I just pick up another 1000 shares. Looking at the cash flow for the last six years (provided by S&P), the stock price is at its high at an average cash per dollar invested of around 0.17 per share and the stock price is at its low when the cash per dollar is around 0.28 per share. Using the cash generated in 2012, this equates to a price range of around $9.00 to $15.00 a share. Of course, this premise is based on this cash per dollar ratio continues in the future. However, the current price is already $1.00 below historic cash price. I believe this is a safe range to start accumulating shares. 2010 was the worst year as far as low stock price per cash goes. If the stock price reaches the highest cash per dollar invested, that translates to around a $7.00 stock price based on the 2012 cash flow. On the flip side, in 2011 the lowest cash flow would translate to a $17.70 stock price based on the 2012 cash flow. If you have access to the S&P report on WIN (5 stars at this point), the cash and low and high prices are listed.
If you look at the cash flow for the year 2009 which is based on the cash flow for 2008 but is different because it's 2009 you will see that the cash flow for 2011 went up from 2009 and also 2008 but based on the numbers and the money invested at an average of 0.17 per share and you take the square root of the share price now (7.93) and multiply that by the low of 0.28 and then add that to the same equation you would get if you ran the numbers for 2009, but not based on the 2008 numbers, and then divide by 2 you would see that no matter how many numbers you throw around this company just plain sucks.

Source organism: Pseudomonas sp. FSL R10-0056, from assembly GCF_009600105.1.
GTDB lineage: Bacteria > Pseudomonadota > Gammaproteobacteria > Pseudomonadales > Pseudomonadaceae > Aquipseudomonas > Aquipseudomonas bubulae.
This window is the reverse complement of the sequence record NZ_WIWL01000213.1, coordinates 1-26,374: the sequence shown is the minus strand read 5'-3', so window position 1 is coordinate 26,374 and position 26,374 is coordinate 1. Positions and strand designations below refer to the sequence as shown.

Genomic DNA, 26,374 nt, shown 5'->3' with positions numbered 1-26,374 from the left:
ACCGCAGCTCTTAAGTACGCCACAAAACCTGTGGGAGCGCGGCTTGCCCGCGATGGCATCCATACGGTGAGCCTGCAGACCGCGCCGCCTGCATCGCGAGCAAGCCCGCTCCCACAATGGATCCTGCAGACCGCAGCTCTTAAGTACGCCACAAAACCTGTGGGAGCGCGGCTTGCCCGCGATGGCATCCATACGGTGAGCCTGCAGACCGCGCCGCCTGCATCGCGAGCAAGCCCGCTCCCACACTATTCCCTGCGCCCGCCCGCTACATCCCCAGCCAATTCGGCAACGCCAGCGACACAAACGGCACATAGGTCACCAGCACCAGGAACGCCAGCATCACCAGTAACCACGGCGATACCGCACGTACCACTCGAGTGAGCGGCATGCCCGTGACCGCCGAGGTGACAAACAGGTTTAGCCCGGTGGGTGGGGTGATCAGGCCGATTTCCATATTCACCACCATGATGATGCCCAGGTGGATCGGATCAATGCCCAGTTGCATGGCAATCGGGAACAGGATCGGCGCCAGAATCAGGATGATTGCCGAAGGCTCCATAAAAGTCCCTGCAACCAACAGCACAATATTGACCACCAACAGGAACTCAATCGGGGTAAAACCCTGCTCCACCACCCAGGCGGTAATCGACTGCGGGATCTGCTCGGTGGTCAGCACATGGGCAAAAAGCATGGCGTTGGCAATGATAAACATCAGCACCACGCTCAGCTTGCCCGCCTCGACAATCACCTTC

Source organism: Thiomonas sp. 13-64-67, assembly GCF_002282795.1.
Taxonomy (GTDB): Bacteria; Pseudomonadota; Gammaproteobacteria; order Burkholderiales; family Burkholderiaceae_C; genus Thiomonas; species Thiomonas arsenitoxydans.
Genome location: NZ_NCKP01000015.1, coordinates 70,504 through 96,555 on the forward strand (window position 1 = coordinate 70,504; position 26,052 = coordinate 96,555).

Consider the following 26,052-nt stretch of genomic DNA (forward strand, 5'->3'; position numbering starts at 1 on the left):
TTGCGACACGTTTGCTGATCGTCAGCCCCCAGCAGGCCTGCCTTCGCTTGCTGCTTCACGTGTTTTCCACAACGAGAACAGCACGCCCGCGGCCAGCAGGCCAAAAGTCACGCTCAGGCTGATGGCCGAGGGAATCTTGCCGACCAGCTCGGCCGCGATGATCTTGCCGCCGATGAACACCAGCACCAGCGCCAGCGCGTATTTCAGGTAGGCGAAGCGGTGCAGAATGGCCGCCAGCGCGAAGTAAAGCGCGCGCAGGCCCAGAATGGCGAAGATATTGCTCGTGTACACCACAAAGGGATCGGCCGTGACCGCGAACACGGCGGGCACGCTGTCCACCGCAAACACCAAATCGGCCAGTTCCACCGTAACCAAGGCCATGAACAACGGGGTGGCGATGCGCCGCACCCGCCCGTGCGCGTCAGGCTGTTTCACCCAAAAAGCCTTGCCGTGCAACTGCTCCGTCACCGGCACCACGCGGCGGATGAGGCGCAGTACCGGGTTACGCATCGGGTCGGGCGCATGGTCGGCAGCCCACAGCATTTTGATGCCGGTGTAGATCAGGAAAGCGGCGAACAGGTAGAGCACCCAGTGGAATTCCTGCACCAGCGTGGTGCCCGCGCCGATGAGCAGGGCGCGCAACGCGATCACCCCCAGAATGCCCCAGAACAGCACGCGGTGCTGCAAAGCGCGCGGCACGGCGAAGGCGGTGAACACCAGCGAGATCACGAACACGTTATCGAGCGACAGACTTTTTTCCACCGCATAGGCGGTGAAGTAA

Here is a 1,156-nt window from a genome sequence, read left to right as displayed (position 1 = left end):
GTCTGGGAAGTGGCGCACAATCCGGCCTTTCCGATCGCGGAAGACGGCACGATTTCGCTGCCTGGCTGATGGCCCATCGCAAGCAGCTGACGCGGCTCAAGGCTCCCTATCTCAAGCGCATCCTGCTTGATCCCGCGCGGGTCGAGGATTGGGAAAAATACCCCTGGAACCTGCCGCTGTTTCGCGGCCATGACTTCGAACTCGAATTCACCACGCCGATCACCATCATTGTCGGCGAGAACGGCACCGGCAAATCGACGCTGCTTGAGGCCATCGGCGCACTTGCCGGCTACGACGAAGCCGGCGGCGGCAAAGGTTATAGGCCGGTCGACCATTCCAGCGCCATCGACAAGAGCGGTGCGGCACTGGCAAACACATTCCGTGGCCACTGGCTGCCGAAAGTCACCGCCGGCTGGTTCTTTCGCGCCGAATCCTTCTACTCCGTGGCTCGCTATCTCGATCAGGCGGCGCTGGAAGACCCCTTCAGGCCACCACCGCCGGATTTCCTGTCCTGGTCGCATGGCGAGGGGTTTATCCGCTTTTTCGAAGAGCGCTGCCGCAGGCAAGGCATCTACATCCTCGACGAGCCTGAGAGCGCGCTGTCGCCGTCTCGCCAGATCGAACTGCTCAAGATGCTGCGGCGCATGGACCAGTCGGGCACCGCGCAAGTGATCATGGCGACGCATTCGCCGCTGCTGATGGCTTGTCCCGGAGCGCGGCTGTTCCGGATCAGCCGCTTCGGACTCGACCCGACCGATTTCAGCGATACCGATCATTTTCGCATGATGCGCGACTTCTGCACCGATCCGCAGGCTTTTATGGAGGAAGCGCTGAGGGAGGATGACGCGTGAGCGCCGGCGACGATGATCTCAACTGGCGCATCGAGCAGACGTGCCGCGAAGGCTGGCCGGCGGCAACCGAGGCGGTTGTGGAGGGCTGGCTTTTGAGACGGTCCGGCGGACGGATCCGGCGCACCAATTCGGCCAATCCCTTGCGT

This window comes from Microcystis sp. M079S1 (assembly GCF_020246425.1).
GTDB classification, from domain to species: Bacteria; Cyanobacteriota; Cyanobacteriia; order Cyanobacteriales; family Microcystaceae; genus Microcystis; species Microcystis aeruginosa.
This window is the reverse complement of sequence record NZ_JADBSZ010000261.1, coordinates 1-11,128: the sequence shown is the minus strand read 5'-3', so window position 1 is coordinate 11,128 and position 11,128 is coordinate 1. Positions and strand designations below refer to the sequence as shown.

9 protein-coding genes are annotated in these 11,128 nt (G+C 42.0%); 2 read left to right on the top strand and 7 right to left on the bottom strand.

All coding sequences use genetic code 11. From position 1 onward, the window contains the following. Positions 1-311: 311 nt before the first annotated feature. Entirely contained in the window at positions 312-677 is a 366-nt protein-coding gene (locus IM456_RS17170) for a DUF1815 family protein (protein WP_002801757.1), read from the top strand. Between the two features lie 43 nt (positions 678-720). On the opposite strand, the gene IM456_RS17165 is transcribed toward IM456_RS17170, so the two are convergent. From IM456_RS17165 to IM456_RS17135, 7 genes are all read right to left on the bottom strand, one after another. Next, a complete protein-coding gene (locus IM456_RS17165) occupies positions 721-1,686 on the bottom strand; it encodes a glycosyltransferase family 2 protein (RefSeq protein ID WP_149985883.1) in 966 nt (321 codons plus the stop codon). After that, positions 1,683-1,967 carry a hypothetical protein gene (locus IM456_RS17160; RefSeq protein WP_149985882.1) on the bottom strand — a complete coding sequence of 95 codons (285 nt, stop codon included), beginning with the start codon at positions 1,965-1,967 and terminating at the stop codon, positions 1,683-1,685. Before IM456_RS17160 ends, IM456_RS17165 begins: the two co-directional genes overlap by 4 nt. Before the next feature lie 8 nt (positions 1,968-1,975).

It's not that hard to follow. Basically, I'm just looking at past 6 years of data to determine how much or how little investors are willing to pay for a particular level of cash. Based on the data, current investors require a historical high cash level for their investment dollar. This analysis doesn't guarantee future cash flows or investors sentiment. However, if you think that the company will continue their cash flow trend and that investors will require a similar level of cash per investment dollar, then it indicates the company is undervalued. This method works well on low growth, highly capitalized companies. However, I will be the first to admit that other metrics need to be looked at as well.